When the vehicle is turned about the x or y axis or about both, a portion of the energy stored in the mechanically resonant system is conveyed to at least one pair of the vibratory sensor elements 5, 5a or 6, 6a, causing a vibration thereof in the bending mode. For example, if the vehicle is turned purely about the y axis, Coriolis acceleration forces are exerted on vibratory sensor elements 6, 6a, and they are fed energy from the mechanically resonant system, provoking bending oscillation of each in the general sense of arrows 15, 15a. The amplitudes of the bending oscillations are proportional to the rate of turn of the vehicle, whereas the phase is related to the sense of the turn being experienced. In a similar manner, when the turning of the vehicle has a component about the x axis, vibratory sensor elements 5, 5a will experience alternating bending moments and they will be driven to oscillate in the sense of arrows 16, 16a.
The rate of turn data-bearing signals generated by the opposed vibratory sensor elements 6, 6a are added by conductor 18 and are supplied by lead 19 to the y axis demodulator 21. Similarly, the rate of turn databearing signals generated by the opposed vibratory sensor elements 5, 5a are added by lead 22 and are directed by lead 23 to the x axis demodulator 24. As a phase reference for abstracting the rate of turn data, phase sensing demodulators 21 and 24 are supplied via lead 29 with a version of the output of amplifier 9 originally used to drive the mechanicallyresonant system. Phase sensing demodulators 21 and 24 may be used in 4 the conventional manner to supply bipolar'control signals via the respective terminals 25, 26 to utilization devices of various types, such as for control or dis-.
play purposes. For example, display 27 in the form of a zero-center direct current meter may be used to show the sense and amplitude of the rate of rotation with respect to the y-axis. in like manner, display 28 in the form of a second zero-center meter may be used to display the rate and sense of rotation of the vehicle about the x-axis. While axes x and y are shown in the sole FIGURE as mutually perpendicular, they may equally well be set at other angles for'use in unusual coordinate systems. While the FIGURE illustrates the use of only two balanced pairs of vibrator sensors 5, 5a and 6, 60, it will be appreciated that a greater number of such pairs of sensors may be employed.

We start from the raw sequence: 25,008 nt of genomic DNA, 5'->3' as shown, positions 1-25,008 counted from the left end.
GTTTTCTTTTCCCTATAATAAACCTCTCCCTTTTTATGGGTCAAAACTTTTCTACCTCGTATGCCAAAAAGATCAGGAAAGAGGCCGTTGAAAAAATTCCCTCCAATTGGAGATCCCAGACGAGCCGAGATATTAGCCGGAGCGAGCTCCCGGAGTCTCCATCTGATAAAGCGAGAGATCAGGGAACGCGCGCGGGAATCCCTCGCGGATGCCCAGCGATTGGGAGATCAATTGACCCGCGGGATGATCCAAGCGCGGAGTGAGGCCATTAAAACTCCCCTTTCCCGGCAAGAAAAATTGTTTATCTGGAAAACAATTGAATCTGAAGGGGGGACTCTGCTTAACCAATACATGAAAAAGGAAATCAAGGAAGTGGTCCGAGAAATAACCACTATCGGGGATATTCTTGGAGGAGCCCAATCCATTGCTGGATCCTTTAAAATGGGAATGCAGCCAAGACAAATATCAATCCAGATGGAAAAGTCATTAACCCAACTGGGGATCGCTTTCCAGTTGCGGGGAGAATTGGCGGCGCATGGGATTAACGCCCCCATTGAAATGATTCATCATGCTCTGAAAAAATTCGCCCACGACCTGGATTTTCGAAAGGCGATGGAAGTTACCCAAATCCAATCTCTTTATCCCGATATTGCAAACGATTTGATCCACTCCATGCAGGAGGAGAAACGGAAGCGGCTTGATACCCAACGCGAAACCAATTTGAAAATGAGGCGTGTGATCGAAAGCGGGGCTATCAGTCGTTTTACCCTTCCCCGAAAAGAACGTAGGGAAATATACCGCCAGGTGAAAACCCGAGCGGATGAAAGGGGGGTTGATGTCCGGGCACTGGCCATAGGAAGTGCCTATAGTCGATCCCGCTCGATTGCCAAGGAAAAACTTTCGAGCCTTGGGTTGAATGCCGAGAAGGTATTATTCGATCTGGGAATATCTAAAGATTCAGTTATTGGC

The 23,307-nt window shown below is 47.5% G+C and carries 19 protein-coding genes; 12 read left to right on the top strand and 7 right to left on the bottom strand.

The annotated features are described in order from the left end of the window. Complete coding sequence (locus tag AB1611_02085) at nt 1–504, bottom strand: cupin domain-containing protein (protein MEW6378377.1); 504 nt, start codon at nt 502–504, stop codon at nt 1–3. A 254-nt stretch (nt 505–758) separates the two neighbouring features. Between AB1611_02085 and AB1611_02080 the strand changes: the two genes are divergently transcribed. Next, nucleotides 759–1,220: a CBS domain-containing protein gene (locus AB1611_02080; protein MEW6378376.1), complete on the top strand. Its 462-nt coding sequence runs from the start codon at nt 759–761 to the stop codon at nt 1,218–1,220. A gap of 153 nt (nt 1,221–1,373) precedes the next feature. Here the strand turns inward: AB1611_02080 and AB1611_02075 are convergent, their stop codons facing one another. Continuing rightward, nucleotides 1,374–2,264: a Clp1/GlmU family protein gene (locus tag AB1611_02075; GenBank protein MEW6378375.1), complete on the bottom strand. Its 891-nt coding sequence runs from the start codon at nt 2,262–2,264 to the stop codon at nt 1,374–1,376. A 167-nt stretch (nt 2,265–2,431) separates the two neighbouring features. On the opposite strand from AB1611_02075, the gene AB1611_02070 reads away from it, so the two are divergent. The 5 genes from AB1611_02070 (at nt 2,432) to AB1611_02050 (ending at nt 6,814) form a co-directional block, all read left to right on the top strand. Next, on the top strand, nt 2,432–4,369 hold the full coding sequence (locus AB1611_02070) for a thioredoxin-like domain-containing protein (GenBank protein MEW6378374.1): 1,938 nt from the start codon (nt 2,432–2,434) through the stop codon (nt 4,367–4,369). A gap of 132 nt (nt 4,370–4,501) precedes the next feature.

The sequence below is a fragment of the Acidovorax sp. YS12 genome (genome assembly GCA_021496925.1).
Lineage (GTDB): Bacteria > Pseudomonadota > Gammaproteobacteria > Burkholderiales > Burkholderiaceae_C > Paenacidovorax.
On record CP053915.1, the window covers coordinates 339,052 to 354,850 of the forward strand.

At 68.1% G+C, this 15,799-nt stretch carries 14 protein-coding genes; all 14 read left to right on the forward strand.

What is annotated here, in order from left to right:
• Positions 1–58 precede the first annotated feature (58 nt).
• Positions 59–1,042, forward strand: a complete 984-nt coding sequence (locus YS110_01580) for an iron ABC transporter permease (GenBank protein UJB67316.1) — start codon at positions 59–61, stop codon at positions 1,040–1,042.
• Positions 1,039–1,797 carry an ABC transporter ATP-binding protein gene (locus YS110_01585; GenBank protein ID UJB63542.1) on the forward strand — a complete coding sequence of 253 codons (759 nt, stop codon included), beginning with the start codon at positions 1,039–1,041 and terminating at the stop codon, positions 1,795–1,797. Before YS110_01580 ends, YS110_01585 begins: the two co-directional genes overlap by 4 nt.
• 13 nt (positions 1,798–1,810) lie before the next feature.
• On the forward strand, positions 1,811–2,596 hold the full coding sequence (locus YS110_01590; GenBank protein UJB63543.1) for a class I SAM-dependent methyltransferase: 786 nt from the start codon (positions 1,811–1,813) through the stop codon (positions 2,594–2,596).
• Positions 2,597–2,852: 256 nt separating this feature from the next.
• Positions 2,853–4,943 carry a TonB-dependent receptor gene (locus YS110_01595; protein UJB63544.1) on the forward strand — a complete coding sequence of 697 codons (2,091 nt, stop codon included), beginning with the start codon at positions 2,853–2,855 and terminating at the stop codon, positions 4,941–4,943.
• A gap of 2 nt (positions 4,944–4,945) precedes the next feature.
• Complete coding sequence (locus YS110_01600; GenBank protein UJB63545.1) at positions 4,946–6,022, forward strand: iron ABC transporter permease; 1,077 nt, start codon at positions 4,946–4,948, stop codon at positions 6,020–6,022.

Accordingly, it is seen that the invention is a relatively less complex, multiple axis vibratory angular rate sensor beneficially employing vibratory electric-field responsive cantilever elements as drivers and sensors in an integrated mechanically resonant oscillating system. The latter resonance feature substantially determines the oscillation frequency of thesystem, a piezoelectric cantilever sensor forming a part of the instrument and supplying a reference signal which, after amplification, is used to drive the mechanically resonant system, being fed for the purpose to a piezoelectric cantilever driver forming part of the instrument. Additional piezoelectric vibratory sensors generate rates of turn output signals with reference to predetermined axes. The instrument is devoid of rotary bearing or other delicate suspension elements, affords multiple axis sensing, and is substantially free of sensitivity to linear acceleration. The cantilevered vibratory elements, through being supported at-one end only, substantially minimize any potential of differential thermal expansion effects.
Multiple axis turn rate sensing is achieved using only one vibratory driver element in a system that is substantially insensitive to linear acceleration. The latter feature is consequent of the fact that opposed cantilever sensors are used as sensing elements for each individual axis. Being disposed in balanced diametral relation on opposite sides of the hub 4, any bending moments caused by linear acceleration cause the generation of oppositely polarized voltages which are added because of the sense of connection of leads l8 and 22, yielding a net output that is substantially zero. The cantilevered nature of the vibratory elements substantially reduces the potential of differential temperature expansion effects.
While the invention has been described in its preferred embodiment, it is to be understood that the words which have been used are words of description rather than of limitation and that changes within the purview of the appended claims may be made without departing from the true scope and spirit of the invention in its broader aspects.
1. An instrument for measuring angular rate of rotation of an object about at least a first axis comprising: